Five questions about: Writing a will


You've been dying to write this column, haven't you?

This is a serious business. If you don't get your will written properly, it could cost you a packet.

It can't be that serious, can it?

It was for the West Country folk who used the services of Keith Webber of Chard, Somerset. The will writer was facing a long sentence in jail this week after being found guilty of fraud. The court heard that he siphoned off more than £280,000 from clients over three years.

That is pretty serious. So should I write my will myself?

That would save money, but could lead to expensive mistakes. Self-written wills put together by people ignorant of intestacy rules may not be legally binding, for instance. Or they may include errors that lead to beneficiaries being deprived of their inheritance, or they may cause significant delays and financial hardship to those promised a legacy.

So what should I do?

You want to have a will that includes all your wishes and is not open to misinterpretation or being easily challenged. But the problem is that the whole area of will writing is largely unregulated, so rogue online services or outright crooks can easily set themselves up as will writers. There's little to stop them charging you a fat fee and producing a sub-standard document. If you don't notice any problems, they may only come to light after you've gone, and leave your family with a headache, along with grief. The sensible solution is to get a qualified, regulated legal expert, where you will have a comeback if there are any errors.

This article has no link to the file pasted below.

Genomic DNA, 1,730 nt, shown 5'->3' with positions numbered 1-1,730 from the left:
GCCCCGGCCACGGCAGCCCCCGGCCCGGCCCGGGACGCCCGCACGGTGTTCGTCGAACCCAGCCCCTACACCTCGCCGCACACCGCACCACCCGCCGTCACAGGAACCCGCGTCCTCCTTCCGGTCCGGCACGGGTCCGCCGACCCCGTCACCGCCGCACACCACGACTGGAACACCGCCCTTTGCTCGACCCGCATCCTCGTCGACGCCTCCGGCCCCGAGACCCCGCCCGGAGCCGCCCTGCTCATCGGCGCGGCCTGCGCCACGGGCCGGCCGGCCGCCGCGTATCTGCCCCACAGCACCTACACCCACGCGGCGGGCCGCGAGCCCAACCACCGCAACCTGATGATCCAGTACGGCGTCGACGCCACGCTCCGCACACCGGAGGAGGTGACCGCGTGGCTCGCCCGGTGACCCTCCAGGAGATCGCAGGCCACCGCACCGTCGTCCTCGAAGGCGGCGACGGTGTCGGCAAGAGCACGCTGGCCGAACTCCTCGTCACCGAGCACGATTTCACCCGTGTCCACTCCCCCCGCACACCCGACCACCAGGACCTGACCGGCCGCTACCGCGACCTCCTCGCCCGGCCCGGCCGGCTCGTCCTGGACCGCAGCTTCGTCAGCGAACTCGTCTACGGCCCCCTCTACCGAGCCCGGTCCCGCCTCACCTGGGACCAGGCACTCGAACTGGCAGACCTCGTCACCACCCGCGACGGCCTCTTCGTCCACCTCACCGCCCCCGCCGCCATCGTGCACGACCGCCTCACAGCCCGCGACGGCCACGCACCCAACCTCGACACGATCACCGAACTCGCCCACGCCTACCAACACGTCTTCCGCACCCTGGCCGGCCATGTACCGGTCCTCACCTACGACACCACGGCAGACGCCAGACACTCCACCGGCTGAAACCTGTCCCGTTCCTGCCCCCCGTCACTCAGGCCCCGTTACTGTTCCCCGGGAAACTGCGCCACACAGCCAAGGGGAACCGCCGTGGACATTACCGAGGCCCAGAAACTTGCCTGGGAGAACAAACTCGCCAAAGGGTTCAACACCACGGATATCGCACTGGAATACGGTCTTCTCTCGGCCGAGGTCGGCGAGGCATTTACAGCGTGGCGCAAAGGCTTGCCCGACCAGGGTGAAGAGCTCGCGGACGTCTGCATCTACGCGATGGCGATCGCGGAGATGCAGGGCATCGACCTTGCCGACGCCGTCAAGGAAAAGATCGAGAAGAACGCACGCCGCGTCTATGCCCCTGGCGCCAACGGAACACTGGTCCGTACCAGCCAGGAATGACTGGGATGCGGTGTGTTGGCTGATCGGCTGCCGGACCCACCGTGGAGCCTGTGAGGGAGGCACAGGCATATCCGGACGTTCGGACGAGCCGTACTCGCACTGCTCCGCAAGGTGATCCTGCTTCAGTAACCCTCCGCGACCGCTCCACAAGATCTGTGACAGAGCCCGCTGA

How do I find one?

Use a solicitor or accountant. Try for lawyers or the Society of Will Writers (, which works to improve standards in the industry.

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